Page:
FaithWorld

This is not a bad Catholic joke …

It’s one of those stories you can’t make up. Phil Stewart in our Rome bureau reports that one of Italy’s most infamous mobsters has become a father this week without ever consummating his marriage to his daughter’s mother. What’s more, his wife’s name is Immacolata (Immaculate)… But this is not some kind of bad Catholic joke.

A view of Naples, with Mount Vesuvius in the backgroundRaffaele Cutolo, a former boss of the Naples-based Camorra crime network, got multiple life sentences on “hard time” — without conjugal visiting rights — on murder charges over two decades ago. He married Immacolata in prison in 1983 but was never allowed to be alone with her. In fact Cutolo, now 65, told the Rome daily La Repubblica last year that he had only kissed his wife once in 23 years. But he said: “I want so much to give her a child.”

According to Il Messaggero newspaper, the couple immediately asked for permission to try artificial insemination, but it wasn’t until 2001 that this was granted. They apparently needed several tries before their daughter was conceived.

Immacolata Cutolo said she wanted little Denise to grow up never hearing the word Camorra. “It is synonymous with pain for everybody,” she said.

Does Italy have its own “Terry Schiavo case”?

File photo of patient Terry Schiavo in a Florida hospital, 2001Does Italy have its own “Terry Schiavo case“? Eluana Englaro has been in a persistent vegetative state (PVS) for the past 15 years and her father is trying to get legal permission to remove her feeding tube. Italy’s highest appeals court recently sent the case back to a lower court in Milan that had refused to let him do so. The local media have already dubbed Eluana “Italy’s Terry Schiavo” and the retrial (when it happens) looks set to spark off another major bioethics debate there.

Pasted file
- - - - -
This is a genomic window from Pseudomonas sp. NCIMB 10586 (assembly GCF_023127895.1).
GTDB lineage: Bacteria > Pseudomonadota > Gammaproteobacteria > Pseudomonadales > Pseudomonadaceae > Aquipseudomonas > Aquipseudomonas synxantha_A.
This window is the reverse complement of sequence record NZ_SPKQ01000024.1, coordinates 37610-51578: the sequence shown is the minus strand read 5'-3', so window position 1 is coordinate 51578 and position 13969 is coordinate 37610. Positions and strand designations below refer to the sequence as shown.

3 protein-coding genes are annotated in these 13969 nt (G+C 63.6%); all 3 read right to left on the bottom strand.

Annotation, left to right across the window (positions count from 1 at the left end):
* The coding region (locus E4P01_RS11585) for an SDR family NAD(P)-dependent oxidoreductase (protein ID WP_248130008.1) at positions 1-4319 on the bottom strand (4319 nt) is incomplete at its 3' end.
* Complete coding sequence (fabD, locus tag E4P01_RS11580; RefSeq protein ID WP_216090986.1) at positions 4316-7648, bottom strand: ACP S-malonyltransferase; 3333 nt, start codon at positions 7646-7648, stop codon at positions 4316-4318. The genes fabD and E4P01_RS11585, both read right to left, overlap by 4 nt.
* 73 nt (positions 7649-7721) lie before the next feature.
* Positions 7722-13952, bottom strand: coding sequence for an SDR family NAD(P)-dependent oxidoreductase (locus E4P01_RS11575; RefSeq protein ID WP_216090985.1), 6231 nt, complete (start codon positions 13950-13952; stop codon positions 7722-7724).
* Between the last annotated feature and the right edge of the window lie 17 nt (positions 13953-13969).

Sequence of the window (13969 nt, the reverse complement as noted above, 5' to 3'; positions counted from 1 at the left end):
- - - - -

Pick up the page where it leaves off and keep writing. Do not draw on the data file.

Beppino Englaro has been caring for his daughter at home and says it’s time to free her from “the inhumane and degrading condition in which she is forced to exist”. The appeals court (Court of Cassation) said the lower court must determine whether her PVS is irreversible and whether she expressed the wish not to be kept alive if in a PVS. Her father said she had expressed that wish, but apparently has no living will or other tangible evidence to back that up.

Eluana’s case lacks the husband-vs-parents element that propelled the Schiavo case into the U.S. national headlines in 2005. But thorny cases of bioethics get into the national spotlight in Italy. A Roman judge is still investigating a doctor who last year removed the respirator of paralysed muscular dystrophy patient Piergiorgio Welby, 60, who had described his life as “torture” and asked for the right to die. Only Switzerland, the Netherlands, Belgium and the U.S. state of Oregon permit assisted suicide for the terminally ill.